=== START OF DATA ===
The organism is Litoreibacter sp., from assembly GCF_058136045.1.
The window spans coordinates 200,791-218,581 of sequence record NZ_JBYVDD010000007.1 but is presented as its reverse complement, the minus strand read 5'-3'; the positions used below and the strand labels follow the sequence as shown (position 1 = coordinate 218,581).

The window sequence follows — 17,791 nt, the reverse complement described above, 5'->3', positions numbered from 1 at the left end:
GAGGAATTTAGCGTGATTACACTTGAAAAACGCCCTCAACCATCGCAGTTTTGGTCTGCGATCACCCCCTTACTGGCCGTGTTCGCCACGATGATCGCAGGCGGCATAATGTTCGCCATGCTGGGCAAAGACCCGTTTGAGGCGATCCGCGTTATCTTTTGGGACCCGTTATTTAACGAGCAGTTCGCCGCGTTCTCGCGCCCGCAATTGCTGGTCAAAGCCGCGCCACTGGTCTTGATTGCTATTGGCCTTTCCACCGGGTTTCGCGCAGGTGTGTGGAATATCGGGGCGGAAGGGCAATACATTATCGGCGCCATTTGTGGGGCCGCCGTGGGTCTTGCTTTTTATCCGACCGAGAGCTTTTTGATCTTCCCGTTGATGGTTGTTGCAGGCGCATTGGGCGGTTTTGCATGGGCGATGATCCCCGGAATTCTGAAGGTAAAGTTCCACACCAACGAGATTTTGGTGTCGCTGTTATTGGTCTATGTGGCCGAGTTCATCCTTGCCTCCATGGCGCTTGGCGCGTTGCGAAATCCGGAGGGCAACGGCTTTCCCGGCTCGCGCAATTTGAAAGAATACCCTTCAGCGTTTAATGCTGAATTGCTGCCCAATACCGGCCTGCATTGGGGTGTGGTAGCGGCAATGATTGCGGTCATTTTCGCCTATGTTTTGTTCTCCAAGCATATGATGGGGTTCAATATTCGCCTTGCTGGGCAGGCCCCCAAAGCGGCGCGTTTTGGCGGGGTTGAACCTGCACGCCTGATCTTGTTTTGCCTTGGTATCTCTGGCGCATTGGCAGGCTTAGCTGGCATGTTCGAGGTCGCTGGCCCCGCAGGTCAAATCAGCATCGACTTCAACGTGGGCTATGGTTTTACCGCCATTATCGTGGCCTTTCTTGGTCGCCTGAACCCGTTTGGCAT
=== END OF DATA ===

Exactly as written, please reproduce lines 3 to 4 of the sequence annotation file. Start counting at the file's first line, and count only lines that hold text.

The window sequence follows — 17,791 nt, the reverse complement described above, 5'->3', positions numbered from 1 at the left end:
GAGGAATTTAGCGTGATTACACTTGAAAAACGCCCTCAACCATCGCAGTTTTGGTCTGCGATCACCCCCTTACTGGCCGTGTTCGCCACGATGATCGCAGGCGGCATAATGTTCGCCATGCTGGGCAAAGACCCGTTTGAGGCGATCCGCGTTATCTTTTGGGACCCGTTATTTAACGAGCAGTTCGCCGCGTTCTCGCGCCCGCAATTGCTGGTCAAAGCCGCGCCACTGGTCTTGATTGCTATTGGCCTTTCCACCGGGTTTCGCGCAGGTGTGTGGAATATCGGGGCGGAAGGGCAATACATTATCGGCGCCATTTGTGGGGCCGCCGTGGGTCTTGCTTTTTATCCGACCGAGAGCTTTTTGATCTTCCCGTTGATGGTTGTTGCAGGCGCATTGGGCGGTTTTGCATGGGCGATGATCCCCGGAATTCTGAAGGTAAAGTTCCACACCAACGAGATTTTGGTGTCGCTGTTATTGGTCTATGTGGCCGAGTTCATCCTTGCCTCCATGGCGCTTGGCGCGTTGCGAAATCCGGAGGGCAACGGCTTTCCCGGCTCGCGCAATTTGAAAGAATACCCTTCAGCGTTTAATGCTGAATTGCTGCCCAATACCGGCCTGCATTGGGGTGTGGTAGCGGCAATGATTGCGGTCATTTTCGCCTATGTTTTGTTCTCCAAGCATATGATGGGGTTCAATATTCGCCTTGCTGGGCAGGCCCCCAAAGCGGCGCGTTTTGGCGGGGTTGAACCTGCACGCCTGATCTTGTTTTGCCTTGGTATCTCTGGCGCATTGGCAGGCTTAGCTGGCATGTTCGAGGTCGCTGGCCCCGCAGGTCAAATCAGCATCGACTTCAACGTGGGCTATGGTTTTACCGCCATTATCGTGGCCTTTCTTGGTCGCCTGAACCCGTTTGGCAT